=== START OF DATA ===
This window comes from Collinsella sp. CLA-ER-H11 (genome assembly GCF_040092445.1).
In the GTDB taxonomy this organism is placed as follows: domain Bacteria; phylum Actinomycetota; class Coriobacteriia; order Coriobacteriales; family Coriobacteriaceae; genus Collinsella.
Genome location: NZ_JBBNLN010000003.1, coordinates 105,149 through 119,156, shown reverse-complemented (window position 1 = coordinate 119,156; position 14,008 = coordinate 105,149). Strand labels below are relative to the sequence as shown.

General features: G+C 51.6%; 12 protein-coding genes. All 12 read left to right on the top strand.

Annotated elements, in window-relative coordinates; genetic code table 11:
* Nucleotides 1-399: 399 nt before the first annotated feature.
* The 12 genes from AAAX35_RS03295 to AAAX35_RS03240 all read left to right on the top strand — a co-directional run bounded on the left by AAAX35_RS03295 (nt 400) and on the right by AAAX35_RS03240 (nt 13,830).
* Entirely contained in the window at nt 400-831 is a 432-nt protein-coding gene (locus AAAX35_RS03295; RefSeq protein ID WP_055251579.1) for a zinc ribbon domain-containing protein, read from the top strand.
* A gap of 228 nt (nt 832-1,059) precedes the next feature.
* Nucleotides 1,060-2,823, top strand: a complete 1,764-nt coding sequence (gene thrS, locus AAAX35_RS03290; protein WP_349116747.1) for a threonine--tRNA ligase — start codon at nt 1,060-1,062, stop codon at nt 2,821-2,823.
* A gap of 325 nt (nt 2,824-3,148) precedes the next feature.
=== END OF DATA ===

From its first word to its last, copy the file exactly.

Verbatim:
This window comes from Collinsella sp. CLA-ER-H11 (genome assembly GCF_040092445.1).
In the GTDB taxonomy this organism is placed as follows: domain Bacteria; phylum Actinomycetota; class Coriobacteriia; order Coriobacteriales; family Coriobacteriaceae; genus Collinsella.
Genome location: NZ_JBBNLN010000003.1, coordinates 105,149 through 119,156, shown reverse-complemented (window position 1 = coordinate 119,156; position 14,008 = coordinate 105,149). Strand labels below are relative to the sequence as shown.

General features: G+C 51.6%; 12 protein-coding genes. All 12 read left to right on the top strand.

Annotated elements, in window-relative coordinates; genetic code table 11:
* Nucleotides 1-399: 399 nt before the first annotated feature.
* The 12 genes from AAAX35_RS03295 to AAAX35_RS03240 all read left to right on the top strand — a co-directional run bounded on the left by AAAX35_RS03295 (nt 400) and on the right by AAAX35_RS03240 (nt 13,830).
* Entirely contained in the window at nt 400-831 is a 432-nt protein-coding gene (locus AAAX35_RS03295; RefSeq protein ID WP_055251579.1) for a zinc ribbon domain-containing protein, read from the top strand.
* A gap of 228 nt (nt 832-1,059) precedes the next feature.
* Nucleotides 1,060-2,823, top strand: a complete 1,764-nt coding sequence (gene thrS, locus AAAX35_RS03290; protein WP_349116747.1) for a threonine--tRNA ligase — start codon at nt 1,060-1,062, stop codon at nt 2,821-2,823.
* A gap of 325 nt (nt 2,824-3,148) precedes the next feature.